Globetrotter talks to children about bullying issues

Yaneek Smith

        The students at Regina Coeli Catholic School in West Toledo were treated to an assembly featuring Harlem Globetrotter Chris "Animal" Hyche.
        Hyche was there to spread the word about the Globetrotters coming to Toledo for a Dec. 30 show at the Huntington Center.
        He was also there to talk to the students about bullying and how to deal with it as part of the Globetrotters’ “T.E.A.M. Up at School Program” which discourages bullying, promotes empathy and assures those who are bullied that they are not alone.
        "It's important," Hyche said. "We talked about bullying, what to do, who to talk to and how to deal with it. It's something that's a real problem today. Kids have to know that they are not alone. Being here with the kids is rewarding. It makes my day."
        Hyche, who stands 6-foot-5, showed off some of his basketball skills, specifically interesting and unusual ways to pass the ball behind the back, between the legs, and he wowed the crowd with a few dunks, too.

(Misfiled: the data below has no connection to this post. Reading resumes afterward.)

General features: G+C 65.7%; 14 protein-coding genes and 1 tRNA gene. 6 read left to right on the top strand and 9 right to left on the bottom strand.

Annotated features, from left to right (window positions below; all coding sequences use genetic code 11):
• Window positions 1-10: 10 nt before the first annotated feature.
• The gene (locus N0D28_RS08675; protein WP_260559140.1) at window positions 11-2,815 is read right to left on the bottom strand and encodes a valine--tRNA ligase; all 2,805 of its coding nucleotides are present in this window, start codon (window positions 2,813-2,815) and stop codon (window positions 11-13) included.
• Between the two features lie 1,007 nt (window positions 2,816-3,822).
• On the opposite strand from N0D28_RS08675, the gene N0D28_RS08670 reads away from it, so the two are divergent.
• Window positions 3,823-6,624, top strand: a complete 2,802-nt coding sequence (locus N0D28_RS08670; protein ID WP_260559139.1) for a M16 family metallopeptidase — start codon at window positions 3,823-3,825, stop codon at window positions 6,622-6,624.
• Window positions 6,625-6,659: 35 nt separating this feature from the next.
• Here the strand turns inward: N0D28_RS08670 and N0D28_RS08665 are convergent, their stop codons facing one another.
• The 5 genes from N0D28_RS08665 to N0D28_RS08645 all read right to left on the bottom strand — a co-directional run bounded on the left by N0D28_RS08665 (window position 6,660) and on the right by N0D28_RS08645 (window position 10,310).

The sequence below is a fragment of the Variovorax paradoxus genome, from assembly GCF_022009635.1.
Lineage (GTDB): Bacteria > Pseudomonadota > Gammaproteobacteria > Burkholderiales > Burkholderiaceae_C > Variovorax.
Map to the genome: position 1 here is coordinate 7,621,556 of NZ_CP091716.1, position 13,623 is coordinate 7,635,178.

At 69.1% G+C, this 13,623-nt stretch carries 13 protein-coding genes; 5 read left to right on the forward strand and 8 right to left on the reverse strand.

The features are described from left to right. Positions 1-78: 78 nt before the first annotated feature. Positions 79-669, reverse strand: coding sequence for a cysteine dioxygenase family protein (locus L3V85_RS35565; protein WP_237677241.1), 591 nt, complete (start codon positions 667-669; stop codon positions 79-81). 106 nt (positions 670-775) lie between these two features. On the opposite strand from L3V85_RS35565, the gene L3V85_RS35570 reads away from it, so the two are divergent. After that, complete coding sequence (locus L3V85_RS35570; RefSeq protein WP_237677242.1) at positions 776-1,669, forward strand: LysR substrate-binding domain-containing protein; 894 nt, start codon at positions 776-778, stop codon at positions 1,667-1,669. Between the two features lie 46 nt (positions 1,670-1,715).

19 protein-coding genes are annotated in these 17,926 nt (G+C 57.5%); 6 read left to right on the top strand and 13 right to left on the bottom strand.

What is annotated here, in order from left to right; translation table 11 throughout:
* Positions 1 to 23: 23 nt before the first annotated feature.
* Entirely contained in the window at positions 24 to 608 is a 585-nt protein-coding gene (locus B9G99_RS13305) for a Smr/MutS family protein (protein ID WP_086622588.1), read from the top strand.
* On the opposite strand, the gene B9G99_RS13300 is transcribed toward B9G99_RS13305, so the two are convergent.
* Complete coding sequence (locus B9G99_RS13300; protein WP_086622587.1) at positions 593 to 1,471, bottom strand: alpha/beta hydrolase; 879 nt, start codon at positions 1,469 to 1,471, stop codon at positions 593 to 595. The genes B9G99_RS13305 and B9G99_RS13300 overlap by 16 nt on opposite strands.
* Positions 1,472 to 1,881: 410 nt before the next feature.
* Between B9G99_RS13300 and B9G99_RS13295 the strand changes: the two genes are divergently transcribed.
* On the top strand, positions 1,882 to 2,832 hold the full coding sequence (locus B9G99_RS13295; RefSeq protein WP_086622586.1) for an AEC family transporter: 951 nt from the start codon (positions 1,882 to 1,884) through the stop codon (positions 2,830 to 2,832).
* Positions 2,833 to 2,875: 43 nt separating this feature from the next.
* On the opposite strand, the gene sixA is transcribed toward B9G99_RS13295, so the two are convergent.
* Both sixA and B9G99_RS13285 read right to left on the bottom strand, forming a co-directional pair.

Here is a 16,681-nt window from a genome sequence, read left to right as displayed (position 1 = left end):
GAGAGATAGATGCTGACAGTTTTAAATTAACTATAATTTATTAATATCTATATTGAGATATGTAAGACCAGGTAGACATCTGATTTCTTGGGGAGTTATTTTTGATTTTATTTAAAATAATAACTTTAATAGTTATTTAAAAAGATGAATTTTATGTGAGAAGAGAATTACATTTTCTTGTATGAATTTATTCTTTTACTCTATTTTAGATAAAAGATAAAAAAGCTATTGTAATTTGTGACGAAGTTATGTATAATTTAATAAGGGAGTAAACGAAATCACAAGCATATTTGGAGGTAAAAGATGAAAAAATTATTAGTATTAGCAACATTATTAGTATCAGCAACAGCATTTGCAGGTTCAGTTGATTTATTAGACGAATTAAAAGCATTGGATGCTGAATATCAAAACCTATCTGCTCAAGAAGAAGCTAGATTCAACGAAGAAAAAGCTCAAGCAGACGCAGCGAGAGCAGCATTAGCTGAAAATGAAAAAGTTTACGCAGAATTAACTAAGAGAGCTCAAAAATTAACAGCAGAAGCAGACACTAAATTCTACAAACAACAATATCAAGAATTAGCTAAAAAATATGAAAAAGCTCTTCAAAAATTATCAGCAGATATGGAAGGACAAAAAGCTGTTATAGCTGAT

When he's not talking to kids about bullying, Hyche can be found communicating with deaf children. He is the son of two deaf parents (known as CODA) and knows sign language. As a Globetrotter, he's participated in the nation's first basketball camp for deaf athletes, the Mike Glenn Basketball Camp, where he inspired and encouraged campers.
        Recently, Hyche visited the Western Pennsylvania School for the Deaf in Pittsburgh and communicated with the kids via sign language. It was a treat for the students to not have to communicate with someone using a translator.
        Hyche is a native of Jackson, Mississippi, Walter Payton's hometown. He attended Provine High School and played collegiately at Talladega College in Alabama where he averaged 10 points and six rebounds per game as a senior.
        From there, he got a chance to play professionally overseas and see part of the world.
        "I played professionally in Mexico, Morocco and Kosovo," Hyche said. "It was a great experience."
        The Globetrotters have been an American institution for decades. From the likes of Fred "Curly" Neal and Wilt "The Stilt" Chamberlain, who became one of the NBA's greatest players, the team has inspired and entertained audiences for nearly 100 years and has played in 26,000 exhibition games in roughly 125 countries.
        Honorary members have included Bob Hope, Kareem Abdul-Jabbar, Nelson Mandela and Pope John Paul II.
        For information on tickets, go to


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